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Oncogene. 2014 Aug 28;33(35):4418-23. doi: 10.1038/onc.2013.581. Epub 2014 Jan 27.

Oncogenic RIT1 mutations in lung adenocarcinoma.

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  • 11] Cancer Program, The Broad Institute of Harvard and M.I.T., 7 Cambridge Center, Cambridge, MA, USA [2] Department of Medical Oncology, Dana Farber Cancer Institute, Boston, MA, USA.
  • 21] Cancer Program, The Broad Institute of Harvard and M.I.T., 7 Cambridge Center, Cambridge, MA, USA [2] Department of Medical Oncology, Dana Farber Cancer Institute, Boston, MA, USA [3] Department of Pathology, Massachusetts General Hospital, Boston, MA, USA [4] Department of Pathology, Harvard Medical School, Boston, MA, USA.
  • 3Cancer Program, The Broad Institute of Harvard and M.I.T., 7 Cambridge Center, Cambridge, MA, USA.
  • 41] Cancer Program, The Broad Institute of Harvard and M.I.T., 7 Cambridge Center, Cambridge, MA, USA [2] Department of Medical Oncology, Dana Farber Cancer Institute, Boston, MA, USA [3] Harvard-MIT Division of Health Sciences and Technology, Massachusetts Institute of Technology, Cambridge, MA, USA.
  • 5Department of Medical Oncology, Dana Farber Cancer Institute, Boston, MA, USA.
  • 6Department of Molecular and Cellular Biochemistry, University of Kentucky College of Medicine, Lexington, KY, USA.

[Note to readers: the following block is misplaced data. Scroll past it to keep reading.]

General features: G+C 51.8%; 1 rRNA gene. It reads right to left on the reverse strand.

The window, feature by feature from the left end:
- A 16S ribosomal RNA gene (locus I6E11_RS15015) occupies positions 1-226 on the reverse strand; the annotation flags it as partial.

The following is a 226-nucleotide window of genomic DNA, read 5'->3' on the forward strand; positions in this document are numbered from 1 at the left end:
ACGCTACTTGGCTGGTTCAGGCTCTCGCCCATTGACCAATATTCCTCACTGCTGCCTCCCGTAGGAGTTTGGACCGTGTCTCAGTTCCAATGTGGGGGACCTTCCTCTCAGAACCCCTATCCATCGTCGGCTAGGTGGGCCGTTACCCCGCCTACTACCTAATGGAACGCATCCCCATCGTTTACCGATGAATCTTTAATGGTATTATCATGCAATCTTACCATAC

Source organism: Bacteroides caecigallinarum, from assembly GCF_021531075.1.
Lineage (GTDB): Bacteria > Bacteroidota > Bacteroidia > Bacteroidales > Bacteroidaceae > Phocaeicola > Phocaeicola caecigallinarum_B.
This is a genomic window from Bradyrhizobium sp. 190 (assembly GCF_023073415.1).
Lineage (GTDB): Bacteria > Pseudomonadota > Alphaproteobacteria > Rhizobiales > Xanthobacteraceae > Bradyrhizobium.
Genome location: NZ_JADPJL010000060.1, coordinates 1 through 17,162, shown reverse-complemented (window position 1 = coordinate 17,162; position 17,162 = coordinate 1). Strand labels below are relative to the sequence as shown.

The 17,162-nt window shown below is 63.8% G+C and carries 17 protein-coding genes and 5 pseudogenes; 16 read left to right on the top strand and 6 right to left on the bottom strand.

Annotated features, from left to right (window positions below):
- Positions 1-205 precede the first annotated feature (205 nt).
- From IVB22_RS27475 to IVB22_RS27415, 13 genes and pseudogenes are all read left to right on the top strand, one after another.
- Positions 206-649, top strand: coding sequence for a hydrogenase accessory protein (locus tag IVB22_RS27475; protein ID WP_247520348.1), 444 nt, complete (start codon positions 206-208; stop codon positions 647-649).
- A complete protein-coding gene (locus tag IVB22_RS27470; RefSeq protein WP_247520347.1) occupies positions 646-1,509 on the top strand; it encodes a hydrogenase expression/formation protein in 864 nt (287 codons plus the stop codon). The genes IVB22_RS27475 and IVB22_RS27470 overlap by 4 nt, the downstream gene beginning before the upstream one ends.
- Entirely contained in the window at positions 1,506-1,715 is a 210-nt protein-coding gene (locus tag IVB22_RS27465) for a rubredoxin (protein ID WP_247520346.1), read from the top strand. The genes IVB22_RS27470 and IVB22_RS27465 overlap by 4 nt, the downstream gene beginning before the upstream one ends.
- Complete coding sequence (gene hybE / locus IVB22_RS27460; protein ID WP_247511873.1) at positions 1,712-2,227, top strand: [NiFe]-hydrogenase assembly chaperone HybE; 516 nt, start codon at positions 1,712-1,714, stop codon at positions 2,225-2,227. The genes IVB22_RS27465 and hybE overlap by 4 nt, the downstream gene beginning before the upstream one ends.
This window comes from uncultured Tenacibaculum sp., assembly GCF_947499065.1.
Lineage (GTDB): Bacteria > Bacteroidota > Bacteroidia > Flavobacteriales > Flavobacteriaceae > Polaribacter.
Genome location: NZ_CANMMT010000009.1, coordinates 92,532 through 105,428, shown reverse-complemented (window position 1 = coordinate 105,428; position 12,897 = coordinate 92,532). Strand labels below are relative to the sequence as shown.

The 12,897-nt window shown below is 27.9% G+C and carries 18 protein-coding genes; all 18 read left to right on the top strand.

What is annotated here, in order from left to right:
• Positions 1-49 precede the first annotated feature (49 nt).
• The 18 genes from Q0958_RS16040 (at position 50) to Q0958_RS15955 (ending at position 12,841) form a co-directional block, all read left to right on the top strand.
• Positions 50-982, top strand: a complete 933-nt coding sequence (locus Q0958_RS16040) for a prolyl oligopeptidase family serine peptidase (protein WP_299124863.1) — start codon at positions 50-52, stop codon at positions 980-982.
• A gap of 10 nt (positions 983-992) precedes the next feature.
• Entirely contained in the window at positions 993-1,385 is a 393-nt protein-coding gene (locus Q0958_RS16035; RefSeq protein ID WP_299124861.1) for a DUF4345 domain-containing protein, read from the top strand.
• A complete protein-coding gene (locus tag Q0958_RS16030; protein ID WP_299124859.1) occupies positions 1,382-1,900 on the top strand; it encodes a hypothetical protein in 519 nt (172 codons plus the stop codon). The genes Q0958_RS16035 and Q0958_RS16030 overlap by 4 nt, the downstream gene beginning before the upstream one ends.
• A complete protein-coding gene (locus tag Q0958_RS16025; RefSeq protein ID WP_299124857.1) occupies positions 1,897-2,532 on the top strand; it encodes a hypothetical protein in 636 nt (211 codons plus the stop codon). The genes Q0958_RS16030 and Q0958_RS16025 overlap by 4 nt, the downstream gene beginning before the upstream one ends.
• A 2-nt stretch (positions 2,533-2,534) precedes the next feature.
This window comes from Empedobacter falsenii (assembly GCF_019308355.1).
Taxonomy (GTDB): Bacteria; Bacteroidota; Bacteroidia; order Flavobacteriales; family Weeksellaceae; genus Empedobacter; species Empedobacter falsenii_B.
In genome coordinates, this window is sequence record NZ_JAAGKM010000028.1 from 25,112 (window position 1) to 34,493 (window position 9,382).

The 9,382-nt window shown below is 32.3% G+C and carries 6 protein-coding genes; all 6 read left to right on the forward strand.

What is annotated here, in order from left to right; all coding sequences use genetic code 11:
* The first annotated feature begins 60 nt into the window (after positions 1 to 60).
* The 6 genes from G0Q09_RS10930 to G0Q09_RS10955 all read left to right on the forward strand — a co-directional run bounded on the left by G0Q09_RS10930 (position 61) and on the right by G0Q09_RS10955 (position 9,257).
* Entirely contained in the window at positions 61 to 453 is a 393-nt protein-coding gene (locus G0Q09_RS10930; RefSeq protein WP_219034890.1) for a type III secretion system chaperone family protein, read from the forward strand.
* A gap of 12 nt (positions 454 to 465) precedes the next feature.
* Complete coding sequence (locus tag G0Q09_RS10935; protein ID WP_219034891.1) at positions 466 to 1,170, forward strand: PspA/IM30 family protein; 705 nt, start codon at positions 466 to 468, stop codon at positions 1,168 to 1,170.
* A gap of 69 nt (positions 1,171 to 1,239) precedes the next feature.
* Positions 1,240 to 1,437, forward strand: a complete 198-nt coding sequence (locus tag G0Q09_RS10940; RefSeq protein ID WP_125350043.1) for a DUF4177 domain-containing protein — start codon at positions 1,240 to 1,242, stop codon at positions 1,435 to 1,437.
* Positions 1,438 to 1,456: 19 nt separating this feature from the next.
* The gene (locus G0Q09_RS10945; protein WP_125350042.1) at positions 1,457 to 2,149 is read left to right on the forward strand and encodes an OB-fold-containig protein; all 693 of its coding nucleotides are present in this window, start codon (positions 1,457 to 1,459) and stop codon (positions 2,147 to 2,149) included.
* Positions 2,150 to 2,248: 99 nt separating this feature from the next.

• 71] Cancer Program, The Broad Institute of Harvard and M.I.T., 7 Cambridge Center, Cambridge, MA, USA [2] Department of Medical Oncology, Dana Farber Cancer Institute, Boston, MA, USA [3] Department of Pathology, Harvard Medical School, Boston, MA, USA.

Abstract

Lung adenocarcinoma is comprised of distinct mutational subtypes characterized by mutually exclusive oncogenic mutations in RTK/RAS pathway members KRAS, EGFR, BRAF and ERBB2, and translocations involving ALK, RET and ROS1. Identification of these oncogenic events has transformed the treatment of lung adenocarcinoma via application of therapies targeted toward specific genetic lesions in stratified patient populations. However, such mutations have been reported in only ∼55% of lung adenocarcinoma cases in the United States, suggesting other mechanisms of malignancy are involved in the remaining cases. Here we report somatic mutations in the small GTPase gene RIT1 in ∼2% of lung adenocarcinoma cases that cluster in a hotspot near the switch II domain of the protein. RIT1 switch II domain mutations are mutually exclusive with all other known lung adenocarcinoma driver mutations. Ectopic expression of mutated RIT1 induces cellular transformation in vitro and in vivo, which can be reversed by combined PI3K and MEK inhibition. These data identify RIT1 as a driver oncogene in a specific subset of lung adenocarcinomas and suggest PI3K and MEK inhibition as a potential therapeutic strategy in RIT1-mutated tumors.

PMID:
24469055
[PubMed - in process]
PMCID:
PMC4150988
Free PMC Article
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